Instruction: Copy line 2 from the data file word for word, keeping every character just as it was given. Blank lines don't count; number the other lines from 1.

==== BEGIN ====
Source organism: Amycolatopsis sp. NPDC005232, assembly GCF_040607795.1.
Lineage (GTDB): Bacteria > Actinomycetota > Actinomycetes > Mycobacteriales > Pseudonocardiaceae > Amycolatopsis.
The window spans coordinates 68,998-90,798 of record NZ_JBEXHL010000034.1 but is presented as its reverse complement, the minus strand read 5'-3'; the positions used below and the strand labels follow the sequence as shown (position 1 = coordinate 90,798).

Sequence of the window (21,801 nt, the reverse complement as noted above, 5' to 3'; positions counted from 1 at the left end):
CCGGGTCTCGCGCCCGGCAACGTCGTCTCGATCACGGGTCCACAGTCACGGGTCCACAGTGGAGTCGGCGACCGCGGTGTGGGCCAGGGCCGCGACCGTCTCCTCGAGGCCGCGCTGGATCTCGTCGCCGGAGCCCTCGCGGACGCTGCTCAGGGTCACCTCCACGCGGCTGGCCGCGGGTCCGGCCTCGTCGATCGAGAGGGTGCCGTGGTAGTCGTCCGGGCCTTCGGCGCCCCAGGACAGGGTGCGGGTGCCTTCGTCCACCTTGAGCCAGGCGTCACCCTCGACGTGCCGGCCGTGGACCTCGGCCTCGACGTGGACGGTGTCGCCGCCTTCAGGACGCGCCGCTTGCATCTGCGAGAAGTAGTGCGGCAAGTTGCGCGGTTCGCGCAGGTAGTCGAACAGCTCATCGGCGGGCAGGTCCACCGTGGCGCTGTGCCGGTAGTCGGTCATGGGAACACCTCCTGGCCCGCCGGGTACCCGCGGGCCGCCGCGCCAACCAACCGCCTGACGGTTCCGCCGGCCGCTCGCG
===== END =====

Lineage (GTDB): Bacteria > Actinomycetota > Actinomycetes > Mycobacteriales > Pseudonocardiaceae > Amycolatopsis.